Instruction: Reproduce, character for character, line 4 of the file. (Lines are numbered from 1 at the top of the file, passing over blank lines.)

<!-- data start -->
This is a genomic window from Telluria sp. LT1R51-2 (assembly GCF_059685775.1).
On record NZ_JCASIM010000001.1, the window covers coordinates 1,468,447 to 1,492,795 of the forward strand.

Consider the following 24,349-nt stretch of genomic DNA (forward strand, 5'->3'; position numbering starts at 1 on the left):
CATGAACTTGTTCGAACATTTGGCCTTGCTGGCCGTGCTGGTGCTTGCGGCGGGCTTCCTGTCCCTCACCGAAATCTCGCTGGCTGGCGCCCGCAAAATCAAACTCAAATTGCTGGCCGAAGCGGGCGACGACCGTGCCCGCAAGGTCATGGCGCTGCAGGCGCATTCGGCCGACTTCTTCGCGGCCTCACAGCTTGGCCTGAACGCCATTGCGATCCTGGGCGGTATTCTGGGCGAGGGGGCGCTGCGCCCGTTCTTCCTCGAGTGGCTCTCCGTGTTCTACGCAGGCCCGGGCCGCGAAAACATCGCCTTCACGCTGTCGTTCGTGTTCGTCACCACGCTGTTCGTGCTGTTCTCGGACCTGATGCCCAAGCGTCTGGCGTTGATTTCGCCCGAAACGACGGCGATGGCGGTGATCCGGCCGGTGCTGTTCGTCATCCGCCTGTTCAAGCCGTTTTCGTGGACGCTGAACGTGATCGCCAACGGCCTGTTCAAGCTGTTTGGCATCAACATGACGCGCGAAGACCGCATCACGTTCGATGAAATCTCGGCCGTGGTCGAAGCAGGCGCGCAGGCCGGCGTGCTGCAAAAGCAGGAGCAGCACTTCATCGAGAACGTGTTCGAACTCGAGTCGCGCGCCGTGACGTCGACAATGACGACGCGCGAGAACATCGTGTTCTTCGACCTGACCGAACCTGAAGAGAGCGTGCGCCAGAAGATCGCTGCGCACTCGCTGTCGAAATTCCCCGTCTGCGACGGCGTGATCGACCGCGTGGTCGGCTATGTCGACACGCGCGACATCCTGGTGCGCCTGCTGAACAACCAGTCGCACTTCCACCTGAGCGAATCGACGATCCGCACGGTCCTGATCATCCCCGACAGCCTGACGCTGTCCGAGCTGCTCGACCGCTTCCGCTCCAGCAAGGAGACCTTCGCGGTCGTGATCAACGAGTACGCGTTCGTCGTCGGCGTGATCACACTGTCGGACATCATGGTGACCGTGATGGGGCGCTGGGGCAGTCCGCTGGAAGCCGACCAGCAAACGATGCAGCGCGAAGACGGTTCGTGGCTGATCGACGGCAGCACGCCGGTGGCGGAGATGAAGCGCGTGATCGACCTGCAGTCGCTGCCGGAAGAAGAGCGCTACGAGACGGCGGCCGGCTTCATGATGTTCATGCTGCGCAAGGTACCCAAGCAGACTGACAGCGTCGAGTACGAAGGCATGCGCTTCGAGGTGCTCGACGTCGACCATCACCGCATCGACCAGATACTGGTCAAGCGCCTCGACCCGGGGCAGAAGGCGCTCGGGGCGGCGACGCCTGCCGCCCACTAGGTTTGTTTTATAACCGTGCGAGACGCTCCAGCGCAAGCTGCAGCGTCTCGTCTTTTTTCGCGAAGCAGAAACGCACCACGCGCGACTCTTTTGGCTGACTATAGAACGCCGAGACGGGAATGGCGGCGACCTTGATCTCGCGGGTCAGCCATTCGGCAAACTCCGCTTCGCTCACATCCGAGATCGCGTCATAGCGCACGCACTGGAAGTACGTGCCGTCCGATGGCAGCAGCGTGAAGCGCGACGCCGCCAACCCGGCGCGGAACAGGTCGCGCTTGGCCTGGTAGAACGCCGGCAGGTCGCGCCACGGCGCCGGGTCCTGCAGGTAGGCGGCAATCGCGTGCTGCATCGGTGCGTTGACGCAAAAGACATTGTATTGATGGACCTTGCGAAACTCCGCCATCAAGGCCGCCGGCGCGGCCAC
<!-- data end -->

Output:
CATGAACTTGTTCGAACATTTGGCCTTGCTGGCCGTGCTGGTGCTTGCGGCGGGCTTCCTGTCCCTCACCGAAATCTCGCTGGCTGGCGCCCGCAAAATCAAACTCAAATTGCTGGCCGAAGCGGGCGACGACCGTGCCCGCAAGGTCATGGCGCTGCAGGCGCATTCGGCCGACTTCTTCGCGGCCTCACAGCTTGGCCTGAACGCCATTGCGATCCTGGGCGGTATTCTGGGCGAGGGGGCGCTGCGCCCGTTCTTCCTCGAGTGGCTCTCCGTGTTCTACGCAGGCCCGGGCCGCGAAAACATCGCCTTCACGCTGTCGTTCGTGTTCGTCACCACGCTGTTCGTGCTGTTCTCGGACCTGATGCCCAAGCGTCTGGCGTTGATTTCGCCCGAAACGACGGCGATGGCGGTGATCCGGCCGGTGCTGTTCGTCATCCGCCTGTTCAAGCCGTTTTCGTGGACGCTGAACGTGATCGCCAACGGCCTGTTCAAGCTGTTTGGCATCAACATGACGCGCGAAGACCGCATCACGTTCGATGAAATCTCGGCCGTGGTCGAAGCAGGCGCGCAGGCCGGCGTGCTGCAAAAGCAGGAGCAGCACTTCATCGAGAACGTGTTCGAACTCGAGTCGCGCGCCGTGACGTCGACAATGACGACGCGCGAGAACATCGTGTTCTTCGACCTGACCGAACCTGAAGAGAGCGTGCGCCAGAAGATCGCTGCGCACTCGCTGTCGAAATTCCCCGTCTGCGACGGCGTGATCGACCGCGTGGTCGGCTATGTCGACACGCGCGACATCCTGGTGCGCCTGCTGAACAACCAGTCGCACTTCCACCTGAGCGAATCGACGATCCGCACGGTCCTGATCATCCCCGACAGCCTGACGCTGTCCGAGCTGCTCGACCGCTTCCGCTCCAGCAAGGAGACCTTCGCGGTCGTGATCAACGAGTACGCGTTCGTCGTCGGCGTGATCACACTGTCGGACATCATGGTGACCGTGATGGGGCGCTGGGGCAGTCCGCTGGAAGCCGACCAGCAAACGATGCAGCGCGAAGACGGTTCGTGGCTGATCGACGGCAGCACGCCGGTGGCGGAGATGAAGCGCGTGATCGACCTGCAGTCGCTGCCGGAAGAAGAGCGCTACGAGACGGCGGCCGGCTTCATGATGTTCATGCTGCGCAAGGTACCCAAGCAGACTGACAGCGTCGAGTACGAAGGCATGCGCTTCGAGGTGCTCGACGTCGACCATCACCGCATCGACCAGATACTGGTCAAGCGCCTCGACCCGGGGCAGAAGGCGCTCGGGGCGGCGACGCCTGCCGCCCACTAGGTTTGTTTTATAACCGTGCGAGACGCTCCAGCGCAAGCTGCAGCGTCTCGTCTTTTTTCGCGAAGCAGAAACGCACCACGCGCGACTCTTTTGGCTGACTATAGAACGCCGAGACGGGAATGGCGGCGACCTTGATCTCGCGGGTCAGCCATTCGGCAAACTCCGCTTCGCTCACATCCGAGATCGCGTCATAGCGCACGCACTGGAAGTACGTGCCGTCCGATGGCAGCAGCGTGAAGCGCGACGCCGCCAACCCGGCGCGGAACAGGTCGCGCTTGGCCTGGTAGAACGCCGGCAGGTCGCGCCACGGCGCCGGGTCCTGCAGGTAGGCGGCAATCGCGTGCTGCATCGGTGCGTTGACGCAAAAGACATTGTATTGATGGACCTTGCGAAACTCCGCCATCAAGGCCGCCGGCGCGGCCAC